Rival companies work together to manufacture medical ventilators
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UK aerospace and automotive companies are working together around the clock to produce thousands more ventilators and meet the urgent need amid the escalating coronavirus pandemic.
Last week, Prime Minister Boris Johnson pleaded for industry to pull together in an extraordinary effort to manufacture more ventilators for the NHS. Ventilators – which help patients breathe by mechanically moving air in and out of the lungs – will be urgently needed in light of the Covid-19 outbreak, as the disease causes severe respiratory difficulty in many victims.
The government has indicated that industry should aim to deliver 5,000 ventilators within the next month. It is expected that 20,000 to 30,000 will be required to support vulnerable patients through the pandemic. According to Health Secretary Matt Hancock, the NHS has access to 12,000 ventilators, including hundreds shared by private hospitals, thousands newly bought from existing providers and several borrowed from the Ministry of Defence.
“We’ve made serious progress on that; there’s now over 12,000 that we’ve managed to get to,” Hancock said, speaking to BBC Radio. “We started with 5,000, so we’ve been buying ventilators and we’ve also been engaged with companies who are going to turn their production over to ventilators.”
However, thousands more ventilators are still required and Johnson has been engaged in conversation with dozens of engineering companies to get them on board with the effort, which is unprecedented in peacetime.
A consortium of aerospace and automotive companies dubbed the 'High-Value Manufacturing Catapult' has been formed, which includes Airbus, GKN, Renishaw and Thales. The consortium is led by Meggitt, which produces oxygen systems for aircraft. JCB, Rolls-Royce and Unipart have also expressed interest in joining. As social distancing forces non-essential manufacturing to grind to a halt, many manufacturers now have unused factory space which could be converted into temporary ventilator production lines.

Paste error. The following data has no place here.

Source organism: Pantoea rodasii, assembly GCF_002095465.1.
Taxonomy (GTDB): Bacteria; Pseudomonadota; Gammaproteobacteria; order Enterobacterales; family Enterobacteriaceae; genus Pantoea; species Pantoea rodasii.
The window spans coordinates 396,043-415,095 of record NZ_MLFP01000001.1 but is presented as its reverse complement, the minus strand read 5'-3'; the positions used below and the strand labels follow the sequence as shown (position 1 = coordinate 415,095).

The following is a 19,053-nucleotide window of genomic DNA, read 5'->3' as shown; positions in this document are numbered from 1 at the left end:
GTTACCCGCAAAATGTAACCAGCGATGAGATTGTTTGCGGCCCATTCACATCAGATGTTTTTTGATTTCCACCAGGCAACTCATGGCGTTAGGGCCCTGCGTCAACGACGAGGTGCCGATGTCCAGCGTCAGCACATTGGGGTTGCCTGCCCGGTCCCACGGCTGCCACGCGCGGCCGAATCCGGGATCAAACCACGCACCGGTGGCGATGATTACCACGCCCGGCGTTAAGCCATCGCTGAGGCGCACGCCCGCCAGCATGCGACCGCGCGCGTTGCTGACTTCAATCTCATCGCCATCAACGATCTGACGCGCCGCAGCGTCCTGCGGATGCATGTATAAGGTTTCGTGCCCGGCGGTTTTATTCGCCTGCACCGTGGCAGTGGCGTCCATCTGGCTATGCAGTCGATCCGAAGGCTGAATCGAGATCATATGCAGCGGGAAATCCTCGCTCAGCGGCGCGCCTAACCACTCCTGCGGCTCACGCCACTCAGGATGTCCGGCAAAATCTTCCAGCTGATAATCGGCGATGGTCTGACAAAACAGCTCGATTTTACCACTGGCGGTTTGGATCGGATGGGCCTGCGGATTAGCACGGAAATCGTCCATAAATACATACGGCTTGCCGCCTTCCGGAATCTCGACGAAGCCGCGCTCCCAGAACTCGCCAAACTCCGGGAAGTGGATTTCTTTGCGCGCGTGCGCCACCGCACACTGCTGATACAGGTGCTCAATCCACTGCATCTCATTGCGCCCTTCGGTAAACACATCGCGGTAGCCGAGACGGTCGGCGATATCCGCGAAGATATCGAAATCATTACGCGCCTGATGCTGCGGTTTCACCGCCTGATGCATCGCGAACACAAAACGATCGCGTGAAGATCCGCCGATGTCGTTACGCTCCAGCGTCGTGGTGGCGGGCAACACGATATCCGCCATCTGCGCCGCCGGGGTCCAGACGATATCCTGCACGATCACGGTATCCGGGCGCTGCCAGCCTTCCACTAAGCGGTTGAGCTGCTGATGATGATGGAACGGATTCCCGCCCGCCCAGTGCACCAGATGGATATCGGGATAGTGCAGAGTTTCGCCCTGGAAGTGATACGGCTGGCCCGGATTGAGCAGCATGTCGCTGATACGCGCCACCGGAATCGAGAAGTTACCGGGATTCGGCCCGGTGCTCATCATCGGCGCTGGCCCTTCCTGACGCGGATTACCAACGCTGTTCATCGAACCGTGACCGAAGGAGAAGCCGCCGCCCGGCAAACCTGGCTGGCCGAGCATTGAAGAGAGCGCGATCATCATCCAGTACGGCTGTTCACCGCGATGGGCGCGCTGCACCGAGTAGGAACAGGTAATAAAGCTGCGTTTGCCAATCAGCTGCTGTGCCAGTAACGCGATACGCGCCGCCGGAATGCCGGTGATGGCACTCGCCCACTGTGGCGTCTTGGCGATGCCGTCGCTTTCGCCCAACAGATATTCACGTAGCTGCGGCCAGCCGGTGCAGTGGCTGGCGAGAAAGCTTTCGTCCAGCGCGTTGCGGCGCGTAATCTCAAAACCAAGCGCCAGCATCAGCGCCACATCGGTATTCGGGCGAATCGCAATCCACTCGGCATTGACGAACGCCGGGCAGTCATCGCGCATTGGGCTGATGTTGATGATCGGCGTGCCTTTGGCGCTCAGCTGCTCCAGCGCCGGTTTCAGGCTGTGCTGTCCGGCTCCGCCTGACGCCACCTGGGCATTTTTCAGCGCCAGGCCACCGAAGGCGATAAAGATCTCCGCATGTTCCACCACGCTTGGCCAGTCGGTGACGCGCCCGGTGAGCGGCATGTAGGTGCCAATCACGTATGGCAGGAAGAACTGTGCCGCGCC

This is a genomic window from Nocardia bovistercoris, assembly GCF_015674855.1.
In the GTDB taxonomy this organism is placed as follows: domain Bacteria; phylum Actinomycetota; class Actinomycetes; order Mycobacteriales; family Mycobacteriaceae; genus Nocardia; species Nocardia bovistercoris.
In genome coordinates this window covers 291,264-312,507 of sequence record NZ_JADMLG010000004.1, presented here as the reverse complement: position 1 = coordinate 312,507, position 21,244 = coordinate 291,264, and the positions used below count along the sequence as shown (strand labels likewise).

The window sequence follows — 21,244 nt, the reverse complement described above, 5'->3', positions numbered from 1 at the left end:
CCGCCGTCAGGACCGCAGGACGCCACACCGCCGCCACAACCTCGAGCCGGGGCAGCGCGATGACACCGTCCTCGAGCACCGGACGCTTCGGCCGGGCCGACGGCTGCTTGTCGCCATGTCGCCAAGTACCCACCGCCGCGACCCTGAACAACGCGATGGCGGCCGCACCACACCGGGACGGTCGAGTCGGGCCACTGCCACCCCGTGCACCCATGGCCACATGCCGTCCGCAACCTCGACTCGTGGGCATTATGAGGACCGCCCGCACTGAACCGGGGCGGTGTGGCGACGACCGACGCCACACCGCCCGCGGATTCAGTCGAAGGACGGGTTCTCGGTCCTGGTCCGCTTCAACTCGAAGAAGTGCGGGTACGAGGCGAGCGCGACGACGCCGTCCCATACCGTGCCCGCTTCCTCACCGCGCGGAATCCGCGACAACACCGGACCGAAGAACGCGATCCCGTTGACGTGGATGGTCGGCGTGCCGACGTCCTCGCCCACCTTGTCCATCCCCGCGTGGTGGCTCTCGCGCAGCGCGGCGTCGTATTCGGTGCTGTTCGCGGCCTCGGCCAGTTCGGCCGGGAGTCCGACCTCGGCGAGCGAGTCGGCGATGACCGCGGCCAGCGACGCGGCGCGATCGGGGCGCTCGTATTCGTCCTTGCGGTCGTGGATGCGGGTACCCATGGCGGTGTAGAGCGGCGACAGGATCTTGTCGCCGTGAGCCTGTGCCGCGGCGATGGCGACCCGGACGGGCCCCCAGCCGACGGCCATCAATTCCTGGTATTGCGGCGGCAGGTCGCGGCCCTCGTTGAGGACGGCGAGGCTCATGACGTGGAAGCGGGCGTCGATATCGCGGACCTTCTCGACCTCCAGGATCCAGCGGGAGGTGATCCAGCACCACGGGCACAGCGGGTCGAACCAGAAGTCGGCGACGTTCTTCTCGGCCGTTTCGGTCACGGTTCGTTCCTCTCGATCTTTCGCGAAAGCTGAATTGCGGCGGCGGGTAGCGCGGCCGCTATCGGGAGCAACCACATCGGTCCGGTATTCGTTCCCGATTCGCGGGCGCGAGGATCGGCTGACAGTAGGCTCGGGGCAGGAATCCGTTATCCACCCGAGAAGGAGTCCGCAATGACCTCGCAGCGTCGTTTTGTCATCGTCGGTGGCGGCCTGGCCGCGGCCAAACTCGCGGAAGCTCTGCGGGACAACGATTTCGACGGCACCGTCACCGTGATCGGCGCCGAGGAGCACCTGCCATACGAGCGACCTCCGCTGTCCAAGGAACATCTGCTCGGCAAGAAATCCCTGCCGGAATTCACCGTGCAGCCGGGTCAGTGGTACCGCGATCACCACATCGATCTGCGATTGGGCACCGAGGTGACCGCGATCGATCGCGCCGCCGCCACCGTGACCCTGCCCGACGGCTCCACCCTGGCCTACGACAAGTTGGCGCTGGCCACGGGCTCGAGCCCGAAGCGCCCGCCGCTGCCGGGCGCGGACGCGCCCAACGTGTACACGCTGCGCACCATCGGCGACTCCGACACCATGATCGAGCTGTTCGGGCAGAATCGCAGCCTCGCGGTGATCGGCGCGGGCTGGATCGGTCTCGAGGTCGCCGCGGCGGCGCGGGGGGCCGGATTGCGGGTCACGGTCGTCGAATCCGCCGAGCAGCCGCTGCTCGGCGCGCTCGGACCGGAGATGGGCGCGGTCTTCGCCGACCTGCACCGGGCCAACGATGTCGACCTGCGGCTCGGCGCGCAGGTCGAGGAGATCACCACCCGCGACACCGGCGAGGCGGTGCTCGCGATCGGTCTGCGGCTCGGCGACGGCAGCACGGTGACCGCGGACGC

The consortium is considering the possibility of developing a 'clean sheet' ventilator, designed for rapid manufacturing. However, a new ventilator will still have to overcome complex legal and regulatory obstacles, even if regulators prioritise assessment.
An alternative is to use or adapt existing designs, such as Smiths Group’s 'Parapac' ventilator. The company’s Medical Unit has committed to quadrupling production of the lightweight ventilator at its Luton factory, up to around 300 per week. The company is prepared to provide advice and intellectual property to other companies, with the possibility of opening up additional manufacturing lines at a GKN Aerospace plant (also based in Luton) or at Airbus’ facilities in North Wales. It is also looking into adding production capacity for the ventilator in the US and elsewhere with the help of contract manufacturers.
“We are doing everything possible to substantially increase production of our ventilators at our Luton site and worldwide,” said CEO Andrew Reynolds Smith.
However, the Parapac ventilator – which does not require external power and is intended for mobile use, such as in ambulances – is not guaranteed to be suitable for longer-term use.
Although the UK is struggling more than some other countries – given that most ventilator manufacturers are based overseas – the shortage of these essential medical supplies is a global challenge.
Dutch health tech company Philips is planning to ramp up production of critical healthcare products, including doubling the production of hospital ventilators in the next eight weeks. Italy has told its only ventilator manufacturer (Siare) to quadruple its monthly production of the machines and has even called in military assistance. The German government has ordered 10,000 ventilators from Lübeck-based Dragerwerk AG in the largest single order ever for the company.
In the US, Minnesota-based 3M has doubled its production of hand sanitisers and N95 respirator masks (which many doctors and nurses are being forced to reuse due to supply shortage) and Medtronic, which has headquarters in Minnesota, has increased ventilator production by more than 40 per cent.
GM, Volkswagen, Ford, Fiat Chrysler, Mahindra & Mahindra, Tesla and Ferrari are all reportedly looking into the possibility of assisting with manufacturing medical supplies, with Volkswagen creating a task force to investigate the use of 3D printing to make ventilator parts and at least one Fiat Chrysler factory set to be converted to produce face masks.
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